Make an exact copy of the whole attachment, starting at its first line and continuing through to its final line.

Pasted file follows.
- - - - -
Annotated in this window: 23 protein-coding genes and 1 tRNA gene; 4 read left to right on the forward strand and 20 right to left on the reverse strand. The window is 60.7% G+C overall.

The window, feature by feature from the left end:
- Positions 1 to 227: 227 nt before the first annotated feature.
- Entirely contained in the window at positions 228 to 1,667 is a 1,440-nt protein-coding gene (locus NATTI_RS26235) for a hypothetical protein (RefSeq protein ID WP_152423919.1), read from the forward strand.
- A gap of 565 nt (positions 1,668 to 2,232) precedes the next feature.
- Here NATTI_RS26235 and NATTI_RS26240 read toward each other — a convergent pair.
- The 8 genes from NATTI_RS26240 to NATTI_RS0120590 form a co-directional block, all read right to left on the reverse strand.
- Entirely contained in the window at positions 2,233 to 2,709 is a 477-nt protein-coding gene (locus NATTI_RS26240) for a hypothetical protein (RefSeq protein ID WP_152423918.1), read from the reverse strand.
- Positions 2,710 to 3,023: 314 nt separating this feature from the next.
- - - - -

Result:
Annotated in this window: 23 protein-coding genes and 1 tRNA gene; 4 read left to right on the forward strand and 20 right to left on the reverse strand. The window is 60.7% G+C overall.

The window, feature by feature from the left end:
- Positions 1 to 227: 227 nt before the first annotated feature.
- Entirely contained in the window at positions 228 to 1,667 is a 1,440-nt protein-coding gene (locus NATTI_RS26235) for a hypothetical protein (RefSeq protein ID WP_152423919.1), read from the forward strand.
- A gap of 565 nt (positions 1,668 to 2,232) precedes the next feature.
- Here NATTI_RS26235 and NATTI_RS26240 read toward each other — a convergent pair.
- The 8 genes from NATTI_RS26240 to NATTI_RS0120590 form a co-directional block, all read right to left on the reverse strand.
- Entirely contained in the window at positions 2,233 to 2,709 is a 477-nt protein-coding gene (locus NATTI_RS26240) for a hypothetical protein (RefSeq protein ID WP_152423918.1), read from the reverse strand.
- Positions 2,710 to 3,023: 314 nt separating this feature from the next.